Let me ask you about the payroll tax, that is Social Security taxes, which were cut by about 2 percent for most people, and that will also expire, so their Social Security, their payroll tax will go up.

Are you willing to extend that?

PAUL: The hard part here is that Social Security is $6 trillion short because we have less workers and more retired people and we're living longer. So if you're $6 trillion short, should you cut the revenue stream into Social Security?

I want lower taxes for everybody. I don't care--

CROWLEY: Right. And that's a tax cut.

PAUL: -- where you come from on the economic ladder. I know, but yes, I have a difficult time with saying it's a good thing for Social Security to lower the amount of money coming into it right now, because it is a system that's $6 trillion short. So I don't know, we'll have to cross that bridge when we get there, but I have a tough time with figuring out how that helps Social Security.

CROWLEY: All right. You are almost at that bridge. December 31st will be here, sooner or later. That's for sure.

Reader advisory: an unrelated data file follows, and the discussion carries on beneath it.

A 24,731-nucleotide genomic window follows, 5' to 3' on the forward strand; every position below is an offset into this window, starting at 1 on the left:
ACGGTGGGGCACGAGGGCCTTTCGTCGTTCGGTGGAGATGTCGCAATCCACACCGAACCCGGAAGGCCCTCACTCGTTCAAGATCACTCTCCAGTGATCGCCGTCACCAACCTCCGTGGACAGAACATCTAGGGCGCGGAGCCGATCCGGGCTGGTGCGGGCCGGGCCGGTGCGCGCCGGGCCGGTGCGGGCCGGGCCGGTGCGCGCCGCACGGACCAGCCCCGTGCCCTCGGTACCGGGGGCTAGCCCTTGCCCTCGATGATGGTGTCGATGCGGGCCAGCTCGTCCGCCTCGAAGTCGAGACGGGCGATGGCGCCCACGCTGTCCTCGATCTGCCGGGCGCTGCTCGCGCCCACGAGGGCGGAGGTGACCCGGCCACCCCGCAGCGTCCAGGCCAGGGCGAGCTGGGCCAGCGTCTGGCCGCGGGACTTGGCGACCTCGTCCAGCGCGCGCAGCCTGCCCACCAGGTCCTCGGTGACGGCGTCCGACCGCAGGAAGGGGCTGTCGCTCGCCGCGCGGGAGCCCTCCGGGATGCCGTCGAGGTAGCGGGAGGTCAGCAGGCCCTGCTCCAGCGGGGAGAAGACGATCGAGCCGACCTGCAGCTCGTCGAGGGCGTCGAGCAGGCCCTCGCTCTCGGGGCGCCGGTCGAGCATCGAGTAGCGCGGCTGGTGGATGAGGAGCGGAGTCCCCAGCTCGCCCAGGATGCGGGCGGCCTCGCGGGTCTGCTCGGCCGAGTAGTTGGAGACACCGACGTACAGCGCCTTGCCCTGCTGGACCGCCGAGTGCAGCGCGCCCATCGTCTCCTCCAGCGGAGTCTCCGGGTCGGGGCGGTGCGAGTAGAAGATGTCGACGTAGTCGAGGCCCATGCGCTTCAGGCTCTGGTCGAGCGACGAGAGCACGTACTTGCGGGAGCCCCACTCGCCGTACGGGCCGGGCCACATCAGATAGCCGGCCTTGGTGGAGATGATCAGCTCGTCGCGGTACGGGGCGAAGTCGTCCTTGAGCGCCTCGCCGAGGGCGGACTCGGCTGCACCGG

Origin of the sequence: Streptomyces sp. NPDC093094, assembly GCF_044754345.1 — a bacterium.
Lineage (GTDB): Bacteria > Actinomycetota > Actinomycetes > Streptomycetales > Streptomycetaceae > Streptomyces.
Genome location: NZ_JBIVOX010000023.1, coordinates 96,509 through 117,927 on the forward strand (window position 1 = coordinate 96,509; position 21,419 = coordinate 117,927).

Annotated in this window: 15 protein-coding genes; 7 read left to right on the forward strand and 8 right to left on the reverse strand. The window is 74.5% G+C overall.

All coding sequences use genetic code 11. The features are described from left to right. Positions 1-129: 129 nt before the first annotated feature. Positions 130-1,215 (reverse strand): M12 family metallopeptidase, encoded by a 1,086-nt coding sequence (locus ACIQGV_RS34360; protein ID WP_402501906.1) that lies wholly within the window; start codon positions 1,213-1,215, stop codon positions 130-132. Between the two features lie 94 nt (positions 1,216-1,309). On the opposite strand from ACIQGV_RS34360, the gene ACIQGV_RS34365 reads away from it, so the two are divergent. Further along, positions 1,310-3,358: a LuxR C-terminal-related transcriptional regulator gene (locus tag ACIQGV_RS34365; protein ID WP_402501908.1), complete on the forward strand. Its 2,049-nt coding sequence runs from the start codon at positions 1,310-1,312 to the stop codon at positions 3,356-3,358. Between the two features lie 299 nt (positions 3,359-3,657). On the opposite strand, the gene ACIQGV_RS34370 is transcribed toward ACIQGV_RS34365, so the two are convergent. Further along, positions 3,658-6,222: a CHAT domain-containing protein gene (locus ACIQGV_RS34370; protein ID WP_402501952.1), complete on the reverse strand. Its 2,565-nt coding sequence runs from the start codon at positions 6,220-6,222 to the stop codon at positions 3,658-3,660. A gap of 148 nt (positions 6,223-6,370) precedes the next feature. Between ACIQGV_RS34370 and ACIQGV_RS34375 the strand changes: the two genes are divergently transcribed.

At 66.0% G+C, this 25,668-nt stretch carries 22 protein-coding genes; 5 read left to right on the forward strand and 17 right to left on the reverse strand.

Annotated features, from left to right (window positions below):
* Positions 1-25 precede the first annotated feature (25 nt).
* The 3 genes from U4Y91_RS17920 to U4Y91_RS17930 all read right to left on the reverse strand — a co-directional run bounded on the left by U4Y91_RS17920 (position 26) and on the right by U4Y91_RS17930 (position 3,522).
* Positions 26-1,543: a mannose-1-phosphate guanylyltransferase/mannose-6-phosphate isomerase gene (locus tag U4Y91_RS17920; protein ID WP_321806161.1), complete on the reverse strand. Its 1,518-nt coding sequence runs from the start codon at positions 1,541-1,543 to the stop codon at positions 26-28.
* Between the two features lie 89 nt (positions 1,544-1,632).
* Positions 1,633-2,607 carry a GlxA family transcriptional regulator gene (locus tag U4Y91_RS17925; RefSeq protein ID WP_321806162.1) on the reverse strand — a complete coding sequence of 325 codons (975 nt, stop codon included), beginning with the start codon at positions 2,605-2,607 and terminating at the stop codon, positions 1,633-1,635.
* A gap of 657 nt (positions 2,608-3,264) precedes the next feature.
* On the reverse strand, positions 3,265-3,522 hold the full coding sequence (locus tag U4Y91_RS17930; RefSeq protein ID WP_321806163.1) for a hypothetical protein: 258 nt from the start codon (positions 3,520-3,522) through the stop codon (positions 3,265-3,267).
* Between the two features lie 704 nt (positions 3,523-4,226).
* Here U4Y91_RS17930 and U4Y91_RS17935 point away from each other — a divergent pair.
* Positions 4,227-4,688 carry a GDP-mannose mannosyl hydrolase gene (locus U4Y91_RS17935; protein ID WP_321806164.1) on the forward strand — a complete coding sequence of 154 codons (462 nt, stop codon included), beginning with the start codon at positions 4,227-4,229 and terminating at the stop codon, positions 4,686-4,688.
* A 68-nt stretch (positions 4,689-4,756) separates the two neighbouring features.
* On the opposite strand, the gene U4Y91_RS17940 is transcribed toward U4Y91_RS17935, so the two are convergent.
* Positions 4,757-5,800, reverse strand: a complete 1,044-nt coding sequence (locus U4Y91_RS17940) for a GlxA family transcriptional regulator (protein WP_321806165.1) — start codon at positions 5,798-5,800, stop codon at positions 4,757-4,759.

Thanks so much, Senator Rand Paul. We appreciate it.

Up next, the tense situation in Syria. Former Secretary of State Condoleezza Rice gives her perspective.


CONDOLEEZZA RICE, FORMER SECRETARY OF STATE: Syria is no friend of the United States. So Syria is the handmaiden of the Iranians.


CROWLEY: Joining me here in Washington, Condoleezza Rice, secretary of State under President Gorge W. Bush and author of "No Higher Honor: a Memoir of My Years in Washington."

Secretary, nice to see you.

RICE: Nice to see you.

CROWLEY: On your 12-hour fly by Washington.

RICE: My fly by Washington, right. CROWLEY: I want to start with some news of the day, because it seems to me in watching what's come out of Penn State, you are a huge sports fan.

RICE: I am, yes.

CROWLEY: I know you know Joe Paterno, at least who he is. You may even know him personally. And you were also served as provost at Stanford so you look at this from so many sides.

And I just wonder your reaction to what you've seen going on.

RICE: Well, my reaction is that this is first of all a very sad affair for the victims, that this could happen -- or allegedly happen to children at this age is just a tremendous tragedy.